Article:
Statistical Errors in Studies

When working with statistical sampling (e.g, public opinion surveys, studies of illness recovery due to medication,...) there is an error range caused by the fact that one is sampling at random. More details are provided in our Statistics Tutorial.

For example, in a public opinion survey of 600 people, you might encounter 320 Democrats and 280 Republicans. If you repeat the same survey with another group of 600 people, you might encounter 283 Democrats and 317 Republicans.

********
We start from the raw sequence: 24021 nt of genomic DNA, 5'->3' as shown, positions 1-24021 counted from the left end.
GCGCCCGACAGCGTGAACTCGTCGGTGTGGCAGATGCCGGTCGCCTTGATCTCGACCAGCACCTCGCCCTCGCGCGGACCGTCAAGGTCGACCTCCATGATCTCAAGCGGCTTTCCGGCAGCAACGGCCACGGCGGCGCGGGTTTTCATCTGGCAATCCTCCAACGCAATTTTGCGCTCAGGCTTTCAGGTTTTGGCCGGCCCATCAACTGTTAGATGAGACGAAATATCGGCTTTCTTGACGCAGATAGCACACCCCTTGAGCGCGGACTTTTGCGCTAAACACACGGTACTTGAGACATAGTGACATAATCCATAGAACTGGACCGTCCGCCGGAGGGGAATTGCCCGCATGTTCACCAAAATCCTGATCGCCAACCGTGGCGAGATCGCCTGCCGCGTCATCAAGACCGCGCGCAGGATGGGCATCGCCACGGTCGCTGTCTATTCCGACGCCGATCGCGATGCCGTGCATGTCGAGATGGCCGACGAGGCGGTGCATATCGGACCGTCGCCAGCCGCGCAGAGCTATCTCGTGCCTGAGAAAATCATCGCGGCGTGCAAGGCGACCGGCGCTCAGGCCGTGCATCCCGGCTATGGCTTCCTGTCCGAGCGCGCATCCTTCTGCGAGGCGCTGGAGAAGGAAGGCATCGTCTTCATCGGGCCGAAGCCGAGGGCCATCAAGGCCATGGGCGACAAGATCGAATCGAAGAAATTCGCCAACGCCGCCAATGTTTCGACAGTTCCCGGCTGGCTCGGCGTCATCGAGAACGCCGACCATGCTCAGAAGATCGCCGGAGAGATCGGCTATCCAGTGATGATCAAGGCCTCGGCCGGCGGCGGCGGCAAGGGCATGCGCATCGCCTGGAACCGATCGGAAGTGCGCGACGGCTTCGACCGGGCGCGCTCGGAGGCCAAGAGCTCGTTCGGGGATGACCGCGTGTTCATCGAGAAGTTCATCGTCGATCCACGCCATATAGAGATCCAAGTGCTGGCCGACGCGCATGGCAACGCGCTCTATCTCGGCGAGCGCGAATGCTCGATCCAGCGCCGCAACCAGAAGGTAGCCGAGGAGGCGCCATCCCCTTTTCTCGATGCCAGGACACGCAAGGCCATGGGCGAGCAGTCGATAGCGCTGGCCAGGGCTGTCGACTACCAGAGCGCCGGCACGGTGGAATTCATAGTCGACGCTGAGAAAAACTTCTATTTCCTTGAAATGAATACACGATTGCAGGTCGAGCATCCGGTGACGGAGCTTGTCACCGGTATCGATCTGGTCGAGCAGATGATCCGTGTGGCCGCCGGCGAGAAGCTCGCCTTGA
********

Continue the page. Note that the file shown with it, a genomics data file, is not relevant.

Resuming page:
If we toss a coin 100 times, "most likely" (95% of the time!) we will get between 40 and 60 "heads". This range (40 to 60) is called "the 95% Confidence Level (CL) range" - it means that if we repeat the tossing of 100 coins again and again, 95% of the time we will get between 40 and 60 "heads". In medical studies, this is typically used as an estimate of the range in which the "true" result will be. We will also refer to this range (interval) as the "Margin of Error".

If we get the "true" result only 95% of the time, this means that 5% of the time (in 1 out of 20 experiments) the true result will be outside the quoted range - the quoted result of the experiment is wrong! This is an additional significant source of errors, in addition to the systematic error sources, listed by Dr. Shmerling.

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Last Modification - November 20, 2005